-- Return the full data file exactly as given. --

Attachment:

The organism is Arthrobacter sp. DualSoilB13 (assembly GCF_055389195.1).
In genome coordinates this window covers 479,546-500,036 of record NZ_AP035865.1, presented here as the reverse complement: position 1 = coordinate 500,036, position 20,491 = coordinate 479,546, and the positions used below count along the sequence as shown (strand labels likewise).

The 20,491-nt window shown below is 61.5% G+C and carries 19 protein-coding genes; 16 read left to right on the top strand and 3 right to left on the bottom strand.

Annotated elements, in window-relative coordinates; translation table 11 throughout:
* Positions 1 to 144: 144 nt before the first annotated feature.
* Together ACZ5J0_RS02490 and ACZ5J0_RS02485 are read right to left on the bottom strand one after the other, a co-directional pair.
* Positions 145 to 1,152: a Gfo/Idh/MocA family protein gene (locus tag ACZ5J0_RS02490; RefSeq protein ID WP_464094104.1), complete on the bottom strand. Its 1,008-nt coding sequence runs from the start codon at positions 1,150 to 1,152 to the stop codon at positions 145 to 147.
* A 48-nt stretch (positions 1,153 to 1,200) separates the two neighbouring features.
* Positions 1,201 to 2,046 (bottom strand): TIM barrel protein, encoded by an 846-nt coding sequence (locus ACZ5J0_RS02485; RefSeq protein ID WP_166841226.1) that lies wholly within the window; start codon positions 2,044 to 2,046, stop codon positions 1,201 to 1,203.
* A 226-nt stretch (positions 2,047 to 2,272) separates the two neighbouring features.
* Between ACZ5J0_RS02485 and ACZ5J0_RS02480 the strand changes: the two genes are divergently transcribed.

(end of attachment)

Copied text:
The organism is Arthrobacter sp. DualSoilB13 (assembly GCF_055389195.1).
In genome coordinates this window covers 479,546-500,036 of record NZ_AP035865.1, presented here as the reverse complement: position 1 = coordinate 500,036, position 20,491 = coordinate 479,546, and the positions used below count along the sequence as shown (strand labels likewise).

The 20,491-nt window shown below is 61.5% G+C and carries 19 protein-coding genes; 16 read left to right on the top strand and 3 right to left on the bottom strand.

Annotated elements, in window-relative coordinates; translation table 11 throughout:
* Positions 1 to 144: 144 nt before the first annotated feature.
* Together ACZ5J0_RS02490 and ACZ5J0_RS02485 are read right to left on the bottom strand one after the other, a co-directional pair.
* Positions 145 to 1,152: a Gfo/Idh/MocA family protein gene (locus tag ACZ5J0_RS02490; RefSeq protein ID WP_464094104.1), complete on the bottom strand. Its 1,008-nt coding sequence runs from the start codon at positions 1,150 to 1,152 to the stop codon at positions 145 to 147.
* A 48-nt stretch (positions 1,153 to 1,200) separates the two neighbouring features.
* Positions 1,201 to 2,046 (bottom strand): TIM barrel protein, encoded by an 846-nt coding sequence (locus ACZ5J0_RS02485; RefSeq protein ID WP_166841226.1) that lies wholly within the window; start codon positions 2,044 to 2,046, stop codon positions 1,201 to 1,203.
* A 226-nt stretch (positions 2,047 to 2,272) separates the two neighbouring features.
* Between ACZ5J0_RS02485 and ACZ5J0_RS02480 the strand changes: the two genes are divergently transcribed.